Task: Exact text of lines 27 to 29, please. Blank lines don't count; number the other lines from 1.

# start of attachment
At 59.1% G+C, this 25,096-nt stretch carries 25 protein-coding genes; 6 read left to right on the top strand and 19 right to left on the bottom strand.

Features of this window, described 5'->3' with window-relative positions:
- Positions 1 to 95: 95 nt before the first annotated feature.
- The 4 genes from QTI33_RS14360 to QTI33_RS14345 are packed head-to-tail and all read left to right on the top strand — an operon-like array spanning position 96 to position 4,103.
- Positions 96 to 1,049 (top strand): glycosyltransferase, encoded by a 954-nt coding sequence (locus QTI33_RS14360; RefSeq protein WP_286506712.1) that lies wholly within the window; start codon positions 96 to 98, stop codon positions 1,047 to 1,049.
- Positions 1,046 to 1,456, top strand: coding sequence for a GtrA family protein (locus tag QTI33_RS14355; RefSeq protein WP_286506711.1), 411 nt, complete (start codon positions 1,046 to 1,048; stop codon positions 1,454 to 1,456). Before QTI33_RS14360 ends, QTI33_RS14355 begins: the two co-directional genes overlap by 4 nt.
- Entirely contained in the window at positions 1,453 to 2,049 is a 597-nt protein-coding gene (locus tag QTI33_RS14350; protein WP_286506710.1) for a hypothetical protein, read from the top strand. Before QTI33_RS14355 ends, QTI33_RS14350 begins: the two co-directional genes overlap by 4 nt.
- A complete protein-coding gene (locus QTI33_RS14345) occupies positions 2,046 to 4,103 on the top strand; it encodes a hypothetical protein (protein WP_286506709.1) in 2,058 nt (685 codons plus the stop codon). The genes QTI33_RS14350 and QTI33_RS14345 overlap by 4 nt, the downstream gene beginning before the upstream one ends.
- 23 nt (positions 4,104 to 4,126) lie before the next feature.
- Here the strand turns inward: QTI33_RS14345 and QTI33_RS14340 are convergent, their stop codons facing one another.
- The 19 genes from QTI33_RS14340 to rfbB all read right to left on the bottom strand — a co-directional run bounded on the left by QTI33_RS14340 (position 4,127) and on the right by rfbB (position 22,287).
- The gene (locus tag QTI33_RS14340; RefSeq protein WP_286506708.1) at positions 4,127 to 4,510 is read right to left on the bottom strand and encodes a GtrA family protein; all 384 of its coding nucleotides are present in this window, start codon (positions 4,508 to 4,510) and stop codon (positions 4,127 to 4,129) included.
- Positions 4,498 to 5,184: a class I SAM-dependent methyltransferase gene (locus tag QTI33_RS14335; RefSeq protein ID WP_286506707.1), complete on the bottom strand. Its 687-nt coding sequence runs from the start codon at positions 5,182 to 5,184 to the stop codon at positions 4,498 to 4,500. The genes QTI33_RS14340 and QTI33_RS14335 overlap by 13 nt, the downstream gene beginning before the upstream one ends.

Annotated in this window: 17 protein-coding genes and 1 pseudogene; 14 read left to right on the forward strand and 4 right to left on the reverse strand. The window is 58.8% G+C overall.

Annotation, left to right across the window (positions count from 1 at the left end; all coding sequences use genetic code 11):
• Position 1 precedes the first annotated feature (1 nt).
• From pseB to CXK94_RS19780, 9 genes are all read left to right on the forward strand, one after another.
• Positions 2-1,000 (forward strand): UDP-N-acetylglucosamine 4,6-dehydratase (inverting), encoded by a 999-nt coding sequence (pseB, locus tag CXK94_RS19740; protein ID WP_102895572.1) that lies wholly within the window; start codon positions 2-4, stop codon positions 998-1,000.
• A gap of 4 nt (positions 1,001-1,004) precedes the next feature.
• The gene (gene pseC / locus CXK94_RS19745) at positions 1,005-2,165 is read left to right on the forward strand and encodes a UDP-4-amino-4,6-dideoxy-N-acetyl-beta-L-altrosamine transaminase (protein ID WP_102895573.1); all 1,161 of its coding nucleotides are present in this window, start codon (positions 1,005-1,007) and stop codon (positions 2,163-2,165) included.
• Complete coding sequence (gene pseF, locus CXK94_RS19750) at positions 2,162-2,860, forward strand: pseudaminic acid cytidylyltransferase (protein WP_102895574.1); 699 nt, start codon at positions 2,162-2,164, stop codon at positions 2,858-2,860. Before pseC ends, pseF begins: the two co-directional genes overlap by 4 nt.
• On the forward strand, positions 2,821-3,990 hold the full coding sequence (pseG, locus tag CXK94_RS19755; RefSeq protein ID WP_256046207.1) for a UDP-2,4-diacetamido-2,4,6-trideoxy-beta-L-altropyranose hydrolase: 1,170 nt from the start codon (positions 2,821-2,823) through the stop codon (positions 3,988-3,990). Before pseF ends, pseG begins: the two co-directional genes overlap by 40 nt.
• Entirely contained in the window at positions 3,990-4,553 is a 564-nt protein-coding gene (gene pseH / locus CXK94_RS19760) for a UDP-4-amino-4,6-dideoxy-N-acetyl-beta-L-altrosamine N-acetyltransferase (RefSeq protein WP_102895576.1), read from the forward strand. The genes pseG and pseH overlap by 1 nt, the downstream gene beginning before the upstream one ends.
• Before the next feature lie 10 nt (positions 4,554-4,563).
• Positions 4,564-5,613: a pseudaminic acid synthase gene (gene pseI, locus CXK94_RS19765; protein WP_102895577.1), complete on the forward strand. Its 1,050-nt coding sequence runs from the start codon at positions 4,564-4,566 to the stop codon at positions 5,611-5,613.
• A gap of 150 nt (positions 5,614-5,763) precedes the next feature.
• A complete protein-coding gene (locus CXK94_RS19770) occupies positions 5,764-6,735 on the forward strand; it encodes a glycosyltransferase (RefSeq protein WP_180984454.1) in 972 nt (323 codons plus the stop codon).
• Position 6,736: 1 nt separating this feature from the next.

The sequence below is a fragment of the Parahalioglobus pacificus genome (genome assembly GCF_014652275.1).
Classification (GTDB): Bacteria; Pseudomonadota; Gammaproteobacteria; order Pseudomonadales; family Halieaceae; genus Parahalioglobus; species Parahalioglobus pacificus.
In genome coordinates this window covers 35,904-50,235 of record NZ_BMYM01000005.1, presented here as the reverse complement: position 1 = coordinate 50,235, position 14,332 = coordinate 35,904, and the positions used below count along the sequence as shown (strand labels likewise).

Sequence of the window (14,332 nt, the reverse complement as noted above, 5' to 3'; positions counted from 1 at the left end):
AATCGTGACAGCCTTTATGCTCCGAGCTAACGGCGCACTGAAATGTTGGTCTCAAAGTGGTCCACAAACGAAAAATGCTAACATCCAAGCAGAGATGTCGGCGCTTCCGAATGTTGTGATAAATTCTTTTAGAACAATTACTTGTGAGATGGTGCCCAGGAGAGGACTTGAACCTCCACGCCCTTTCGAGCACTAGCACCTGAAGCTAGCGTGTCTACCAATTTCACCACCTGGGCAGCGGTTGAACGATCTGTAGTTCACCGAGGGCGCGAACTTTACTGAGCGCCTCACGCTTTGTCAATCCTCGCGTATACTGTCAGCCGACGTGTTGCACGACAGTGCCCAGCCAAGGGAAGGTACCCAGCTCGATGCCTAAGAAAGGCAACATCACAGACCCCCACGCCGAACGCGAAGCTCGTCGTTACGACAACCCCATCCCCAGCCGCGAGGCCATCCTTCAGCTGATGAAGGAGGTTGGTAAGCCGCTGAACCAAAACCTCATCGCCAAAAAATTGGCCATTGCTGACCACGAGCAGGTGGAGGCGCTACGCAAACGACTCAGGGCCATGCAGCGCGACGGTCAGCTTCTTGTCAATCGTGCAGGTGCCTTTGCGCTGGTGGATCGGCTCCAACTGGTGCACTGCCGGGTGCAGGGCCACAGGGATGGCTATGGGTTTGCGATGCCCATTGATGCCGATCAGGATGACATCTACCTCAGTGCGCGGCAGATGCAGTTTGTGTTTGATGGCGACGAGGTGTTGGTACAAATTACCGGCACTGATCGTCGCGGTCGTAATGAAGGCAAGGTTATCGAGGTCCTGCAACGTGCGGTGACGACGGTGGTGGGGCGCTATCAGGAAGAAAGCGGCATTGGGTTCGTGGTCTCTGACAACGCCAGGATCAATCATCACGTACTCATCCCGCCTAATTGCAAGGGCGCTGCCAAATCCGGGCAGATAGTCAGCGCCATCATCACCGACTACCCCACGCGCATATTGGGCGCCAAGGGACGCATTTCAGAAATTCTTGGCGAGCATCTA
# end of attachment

• A complete protein-coding gene (locus CXK94_RS19770) occupies positions 5,764-6,735 on the forward strand; it encodes a glycosyltransferase (RefSeq protein WP_180984454.1) in 972 nt (323 codons plus the stop codon).
• Position 6,736: 1 nt separating this feature from the next.

The sequence below is a fragment of the Parahalioglobus pacificus genome (genome assembly GCF_014652275.1).